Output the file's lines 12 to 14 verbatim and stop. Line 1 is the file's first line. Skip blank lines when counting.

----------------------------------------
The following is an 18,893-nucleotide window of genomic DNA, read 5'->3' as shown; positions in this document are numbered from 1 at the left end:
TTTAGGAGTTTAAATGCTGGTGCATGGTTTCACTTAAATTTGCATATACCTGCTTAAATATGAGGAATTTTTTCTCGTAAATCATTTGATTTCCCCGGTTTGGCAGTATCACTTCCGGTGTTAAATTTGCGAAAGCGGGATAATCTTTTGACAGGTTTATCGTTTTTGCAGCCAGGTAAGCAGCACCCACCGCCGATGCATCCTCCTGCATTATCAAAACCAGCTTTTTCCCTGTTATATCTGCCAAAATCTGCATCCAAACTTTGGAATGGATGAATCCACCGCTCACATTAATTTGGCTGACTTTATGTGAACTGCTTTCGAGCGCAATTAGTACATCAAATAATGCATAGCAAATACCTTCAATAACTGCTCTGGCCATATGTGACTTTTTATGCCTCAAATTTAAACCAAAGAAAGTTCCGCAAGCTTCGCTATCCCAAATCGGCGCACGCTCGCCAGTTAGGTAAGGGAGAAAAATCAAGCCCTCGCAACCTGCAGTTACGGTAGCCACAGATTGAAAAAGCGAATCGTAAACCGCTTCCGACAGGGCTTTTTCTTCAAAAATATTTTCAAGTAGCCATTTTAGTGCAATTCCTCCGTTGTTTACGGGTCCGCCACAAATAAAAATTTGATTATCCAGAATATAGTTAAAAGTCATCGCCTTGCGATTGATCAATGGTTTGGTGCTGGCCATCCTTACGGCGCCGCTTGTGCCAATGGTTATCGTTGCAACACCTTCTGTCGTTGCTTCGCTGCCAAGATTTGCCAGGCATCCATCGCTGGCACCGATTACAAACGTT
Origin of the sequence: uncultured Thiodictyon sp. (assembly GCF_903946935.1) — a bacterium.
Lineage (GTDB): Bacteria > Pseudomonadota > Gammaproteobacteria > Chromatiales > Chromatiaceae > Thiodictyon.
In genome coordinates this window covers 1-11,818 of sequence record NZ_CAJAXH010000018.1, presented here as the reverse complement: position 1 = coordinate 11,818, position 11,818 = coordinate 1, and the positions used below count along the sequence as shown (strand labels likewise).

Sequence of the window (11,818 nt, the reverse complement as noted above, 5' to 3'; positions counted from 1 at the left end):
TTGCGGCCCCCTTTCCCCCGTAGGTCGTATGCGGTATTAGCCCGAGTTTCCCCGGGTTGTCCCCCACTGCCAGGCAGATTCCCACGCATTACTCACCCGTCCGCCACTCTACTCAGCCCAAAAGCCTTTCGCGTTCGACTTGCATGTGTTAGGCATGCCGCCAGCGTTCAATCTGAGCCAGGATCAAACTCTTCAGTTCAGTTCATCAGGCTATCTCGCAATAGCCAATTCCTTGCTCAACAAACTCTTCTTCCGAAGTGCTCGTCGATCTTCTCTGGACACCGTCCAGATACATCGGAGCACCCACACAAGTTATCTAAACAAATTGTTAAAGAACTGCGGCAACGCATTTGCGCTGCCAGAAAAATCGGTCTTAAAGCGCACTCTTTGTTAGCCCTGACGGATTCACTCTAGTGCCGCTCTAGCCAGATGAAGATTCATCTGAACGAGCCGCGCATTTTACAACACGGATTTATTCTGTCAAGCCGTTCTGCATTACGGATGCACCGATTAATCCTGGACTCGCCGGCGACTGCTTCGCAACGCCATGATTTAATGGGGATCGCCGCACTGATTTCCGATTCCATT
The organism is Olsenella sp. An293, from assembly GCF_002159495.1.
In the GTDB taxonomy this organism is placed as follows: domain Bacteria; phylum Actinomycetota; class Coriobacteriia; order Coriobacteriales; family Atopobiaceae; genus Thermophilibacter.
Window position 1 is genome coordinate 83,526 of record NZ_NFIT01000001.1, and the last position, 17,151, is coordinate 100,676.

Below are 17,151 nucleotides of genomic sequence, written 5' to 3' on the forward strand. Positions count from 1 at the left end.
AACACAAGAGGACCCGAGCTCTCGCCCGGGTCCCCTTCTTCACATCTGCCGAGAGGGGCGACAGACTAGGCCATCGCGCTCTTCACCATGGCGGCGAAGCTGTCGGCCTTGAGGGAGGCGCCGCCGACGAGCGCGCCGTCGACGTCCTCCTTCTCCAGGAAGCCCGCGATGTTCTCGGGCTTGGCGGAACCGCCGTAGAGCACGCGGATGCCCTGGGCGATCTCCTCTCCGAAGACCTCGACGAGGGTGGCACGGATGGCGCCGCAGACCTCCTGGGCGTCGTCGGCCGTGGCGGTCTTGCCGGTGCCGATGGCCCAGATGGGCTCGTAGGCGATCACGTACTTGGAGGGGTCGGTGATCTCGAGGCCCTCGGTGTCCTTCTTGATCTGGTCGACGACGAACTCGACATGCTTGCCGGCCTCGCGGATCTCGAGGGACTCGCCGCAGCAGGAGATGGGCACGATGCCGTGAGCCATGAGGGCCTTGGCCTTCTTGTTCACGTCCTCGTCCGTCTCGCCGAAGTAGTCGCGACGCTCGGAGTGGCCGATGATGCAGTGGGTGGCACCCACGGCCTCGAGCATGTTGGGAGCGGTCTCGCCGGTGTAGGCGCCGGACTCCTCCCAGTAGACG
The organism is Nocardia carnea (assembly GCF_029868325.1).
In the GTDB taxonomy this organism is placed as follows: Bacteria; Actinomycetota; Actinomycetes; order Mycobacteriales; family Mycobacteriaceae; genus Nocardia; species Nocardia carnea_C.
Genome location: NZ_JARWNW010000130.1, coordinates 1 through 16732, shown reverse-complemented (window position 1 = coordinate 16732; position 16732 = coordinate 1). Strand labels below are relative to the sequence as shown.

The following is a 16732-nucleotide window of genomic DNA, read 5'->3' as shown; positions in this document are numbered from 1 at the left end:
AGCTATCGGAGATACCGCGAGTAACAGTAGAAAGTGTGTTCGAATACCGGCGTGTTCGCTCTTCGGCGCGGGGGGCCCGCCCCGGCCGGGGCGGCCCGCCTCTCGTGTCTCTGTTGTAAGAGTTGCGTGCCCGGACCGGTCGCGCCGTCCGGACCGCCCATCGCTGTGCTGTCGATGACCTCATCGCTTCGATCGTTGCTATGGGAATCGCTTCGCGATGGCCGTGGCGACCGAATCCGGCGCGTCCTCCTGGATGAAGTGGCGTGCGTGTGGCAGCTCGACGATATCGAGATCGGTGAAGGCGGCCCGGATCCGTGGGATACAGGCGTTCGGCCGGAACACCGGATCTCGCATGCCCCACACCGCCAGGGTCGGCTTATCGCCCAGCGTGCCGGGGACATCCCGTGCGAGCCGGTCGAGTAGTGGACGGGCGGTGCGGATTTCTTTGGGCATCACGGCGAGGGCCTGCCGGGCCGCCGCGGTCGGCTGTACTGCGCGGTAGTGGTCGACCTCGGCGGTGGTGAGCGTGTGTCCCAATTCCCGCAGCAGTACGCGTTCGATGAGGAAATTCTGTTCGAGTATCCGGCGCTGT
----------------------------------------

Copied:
AACACAAGAGGACCCGAGCTCTCGCCCGGGTCCCCTTCTTCACATCTGCCGAGAGGGGCGACAGACTAGGCCATCGCGCTCTTCACCATGGCGGCGAAGCTGTCGGCCTTGAGGGAGGCGCCGCCGACGAGCGCGCCGTCGACGTCCTCCTTCTCCAGGAAGCCCGCGATGTTCTCGGGCTTGGCGGAACCGCCGTAGAGCACGCGGATGCCCTGGGCGATCTCCTCTCCGAAGACCTCGACGAGGGTGGCACGGATGGCGCCGCAGACCTCCTGGGCGTCGTCGGCCGTGGCGGTCTTGCCGGTGCCGATGGCCCAGATGGGCTCGTAGGCGATCACGTACTTGGAGGGGTCGGTGATCTCGAGGCCCTCGGTGTCCTTCTTGATCTGGTCGACGACGAACTCGACATGCTTGCCGGCCTCGCGGATCTCGAGGGACTCGCCGCAGCAGGAGATGGGCACGATGCCGTGAGCCATGAGGGCCTTGGCCTTCTTGTTCACGTCCTCGTCCGTCTCGCCGAAGTAGTCGCGACGCTCGGAGTGGCCGATGATGCAGTGGGTGGCACCCACGGCCTCGAGCATGTTGGGAGCGGTCTCGCCGGTGTAGGCGCCGGACTCCTCCCAGTAGACG
The organism is Nocardia carnea (assembly GCF_029868325.1).
In the GTDB taxonomy this organism is placed as follows: Bacteria; Actinomycetota; Actinomycetes; order Mycobacteriales; family Mycobacteriaceae; genus Nocardia; species Nocardia carnea_C.